Either way, a unilateral speed crossover cut is more likely to emerge and that is exactly what you see occurring for him right now as you watch the highlights below…even in times/situations when he’s in open space and should set guys up even more OR when he’s in more confined space and he should execute an outside leg plant/inside leg reacceleration with greater sit/dip/drive (with wider base of support or lower center of gravity).
However, it should be noted that this same criticism came from me with other guys who’ve gone through similar injuries such as the aforementioned AD-28…it also happened with Jamaal Charles (who was my most masterful mover at this position last year)…and it has happened with every RB who’s ever dealt with any kind of major joint reconstruction before.
Through this process, the body begins to attune itself to what it’s capable of, and in turn, compensations develop (whether these compensations are in movement strategy or in the accompanying biomechanics)…they have to in order for the athlete to work himself through the process and get back to being comfortable (it’s a sort of ‘functional movement variability’). However, if we throw the fact that this is Gurley’s initial introduction to NFL-level chaos into the mix, then what he showed us on Sunday is that much more impressive and once again proves that the top movers in the NFL (especially at the RB position) are most often times just the world’s best movement compensators.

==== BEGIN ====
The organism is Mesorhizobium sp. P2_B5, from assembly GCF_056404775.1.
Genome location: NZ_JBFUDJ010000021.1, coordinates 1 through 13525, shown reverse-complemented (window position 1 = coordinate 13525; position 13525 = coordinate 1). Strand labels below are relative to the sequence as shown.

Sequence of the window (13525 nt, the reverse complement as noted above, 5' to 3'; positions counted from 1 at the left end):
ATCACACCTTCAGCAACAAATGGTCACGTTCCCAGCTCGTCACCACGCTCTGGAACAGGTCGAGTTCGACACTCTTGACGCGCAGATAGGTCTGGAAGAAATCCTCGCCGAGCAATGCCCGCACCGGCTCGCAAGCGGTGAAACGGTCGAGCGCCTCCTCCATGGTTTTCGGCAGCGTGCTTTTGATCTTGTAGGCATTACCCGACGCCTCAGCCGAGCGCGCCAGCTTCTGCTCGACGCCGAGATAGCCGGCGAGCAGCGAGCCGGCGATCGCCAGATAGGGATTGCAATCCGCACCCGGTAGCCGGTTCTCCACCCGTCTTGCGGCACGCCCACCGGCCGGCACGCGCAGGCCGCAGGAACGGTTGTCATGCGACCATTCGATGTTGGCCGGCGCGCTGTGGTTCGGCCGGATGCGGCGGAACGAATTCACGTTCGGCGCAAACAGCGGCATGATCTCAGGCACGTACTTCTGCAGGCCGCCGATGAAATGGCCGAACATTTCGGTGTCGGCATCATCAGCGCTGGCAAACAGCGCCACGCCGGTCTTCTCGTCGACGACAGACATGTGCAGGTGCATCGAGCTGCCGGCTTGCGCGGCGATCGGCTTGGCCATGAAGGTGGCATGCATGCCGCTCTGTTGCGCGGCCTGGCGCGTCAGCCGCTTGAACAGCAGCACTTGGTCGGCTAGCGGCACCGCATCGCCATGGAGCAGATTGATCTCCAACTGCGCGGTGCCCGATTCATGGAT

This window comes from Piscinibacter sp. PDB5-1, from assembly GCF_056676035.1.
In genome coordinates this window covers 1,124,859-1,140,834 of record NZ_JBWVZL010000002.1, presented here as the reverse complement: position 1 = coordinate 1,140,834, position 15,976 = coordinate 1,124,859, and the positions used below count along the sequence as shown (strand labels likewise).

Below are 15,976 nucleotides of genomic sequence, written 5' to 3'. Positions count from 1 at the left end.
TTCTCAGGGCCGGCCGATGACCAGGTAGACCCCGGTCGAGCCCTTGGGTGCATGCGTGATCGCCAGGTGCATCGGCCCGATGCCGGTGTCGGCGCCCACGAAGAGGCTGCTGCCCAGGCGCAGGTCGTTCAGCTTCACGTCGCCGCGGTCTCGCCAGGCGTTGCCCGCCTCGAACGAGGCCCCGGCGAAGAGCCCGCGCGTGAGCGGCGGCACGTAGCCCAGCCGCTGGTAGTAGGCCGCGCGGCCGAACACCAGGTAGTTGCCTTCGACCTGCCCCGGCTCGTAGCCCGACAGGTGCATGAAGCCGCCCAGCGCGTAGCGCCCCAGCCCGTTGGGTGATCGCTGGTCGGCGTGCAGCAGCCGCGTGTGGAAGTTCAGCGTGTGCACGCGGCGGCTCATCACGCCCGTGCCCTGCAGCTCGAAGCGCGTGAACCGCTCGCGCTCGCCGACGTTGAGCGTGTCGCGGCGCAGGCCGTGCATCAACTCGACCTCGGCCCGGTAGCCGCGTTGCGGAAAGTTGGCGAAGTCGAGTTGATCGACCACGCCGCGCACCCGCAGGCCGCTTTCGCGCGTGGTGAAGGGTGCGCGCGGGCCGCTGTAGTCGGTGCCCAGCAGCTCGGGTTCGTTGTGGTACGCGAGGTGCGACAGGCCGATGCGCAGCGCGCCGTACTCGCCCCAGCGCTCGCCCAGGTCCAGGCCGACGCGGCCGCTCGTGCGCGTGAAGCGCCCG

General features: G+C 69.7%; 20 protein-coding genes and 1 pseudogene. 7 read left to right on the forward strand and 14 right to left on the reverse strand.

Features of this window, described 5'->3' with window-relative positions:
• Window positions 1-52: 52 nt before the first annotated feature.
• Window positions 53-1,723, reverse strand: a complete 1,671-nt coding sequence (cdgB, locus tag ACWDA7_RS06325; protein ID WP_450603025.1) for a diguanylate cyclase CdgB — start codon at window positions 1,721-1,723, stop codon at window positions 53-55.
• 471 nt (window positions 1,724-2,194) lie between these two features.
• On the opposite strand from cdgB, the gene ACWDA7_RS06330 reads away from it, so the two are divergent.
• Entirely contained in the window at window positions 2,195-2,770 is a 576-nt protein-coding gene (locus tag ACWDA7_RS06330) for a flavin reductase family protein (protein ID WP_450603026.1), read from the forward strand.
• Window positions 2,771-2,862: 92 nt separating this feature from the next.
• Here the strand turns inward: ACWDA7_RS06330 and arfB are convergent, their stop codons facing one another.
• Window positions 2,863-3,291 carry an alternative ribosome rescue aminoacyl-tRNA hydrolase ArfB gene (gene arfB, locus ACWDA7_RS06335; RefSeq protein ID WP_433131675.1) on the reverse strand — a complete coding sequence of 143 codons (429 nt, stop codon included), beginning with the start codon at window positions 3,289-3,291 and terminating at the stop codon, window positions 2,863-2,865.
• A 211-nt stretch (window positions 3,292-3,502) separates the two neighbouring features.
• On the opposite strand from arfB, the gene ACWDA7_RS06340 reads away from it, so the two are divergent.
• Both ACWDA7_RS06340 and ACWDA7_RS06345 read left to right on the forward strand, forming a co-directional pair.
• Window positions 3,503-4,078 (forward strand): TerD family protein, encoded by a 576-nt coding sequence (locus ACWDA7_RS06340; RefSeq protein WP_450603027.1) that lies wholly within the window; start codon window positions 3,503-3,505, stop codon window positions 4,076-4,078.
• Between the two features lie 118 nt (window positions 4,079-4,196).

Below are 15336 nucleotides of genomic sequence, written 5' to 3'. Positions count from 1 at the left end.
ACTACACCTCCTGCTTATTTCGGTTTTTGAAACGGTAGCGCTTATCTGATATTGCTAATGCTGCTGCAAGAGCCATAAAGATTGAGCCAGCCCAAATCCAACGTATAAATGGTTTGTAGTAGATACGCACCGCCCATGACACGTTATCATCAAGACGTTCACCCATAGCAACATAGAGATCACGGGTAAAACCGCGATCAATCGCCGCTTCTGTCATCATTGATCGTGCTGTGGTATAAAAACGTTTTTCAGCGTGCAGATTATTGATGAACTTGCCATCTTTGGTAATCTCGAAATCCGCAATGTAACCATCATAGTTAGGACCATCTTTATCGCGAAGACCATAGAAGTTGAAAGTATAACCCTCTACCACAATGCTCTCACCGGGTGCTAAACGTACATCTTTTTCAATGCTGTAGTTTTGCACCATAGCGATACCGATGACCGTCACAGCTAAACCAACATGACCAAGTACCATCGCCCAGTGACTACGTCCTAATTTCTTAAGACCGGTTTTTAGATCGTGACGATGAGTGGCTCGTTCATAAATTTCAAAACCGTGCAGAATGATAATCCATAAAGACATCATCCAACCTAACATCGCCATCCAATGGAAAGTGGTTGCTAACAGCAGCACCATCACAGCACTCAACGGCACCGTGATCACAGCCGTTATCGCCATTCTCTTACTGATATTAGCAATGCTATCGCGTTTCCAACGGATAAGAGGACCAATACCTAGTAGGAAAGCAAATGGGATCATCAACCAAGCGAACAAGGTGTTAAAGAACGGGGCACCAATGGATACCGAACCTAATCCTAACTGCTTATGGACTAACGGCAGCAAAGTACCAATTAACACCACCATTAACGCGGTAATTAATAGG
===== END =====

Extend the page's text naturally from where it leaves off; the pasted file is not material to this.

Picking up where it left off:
What should happen over time for him (we are talking through the course of the season and probably a whole additional offseason of training in the right ways as well), is he will start to get more confident and comfortable utilizing biomechanics that are more advantageous and more diversified (rather than just the higher COG/speed crossover cutting action) which will allow him to grow and be more effective as he also begins to become more accustomed to the typical motor problems that are present at the NFL level (i.e. where guys are at, how fast they’ve gotten there, what they plan to do, etc).
Thus, I would say that as long as the development continues to occur and he acquires & accounts for the most optimal movement solutions & strategies, the future is in fact bright for Todd Gurley and not so bright for the rest of the NFC West who will have to contend with him 2 times a year.
So, it’s not one move, or even one play…but a group of plays from a guy the NFL will likely see much more from in the future. Check it out: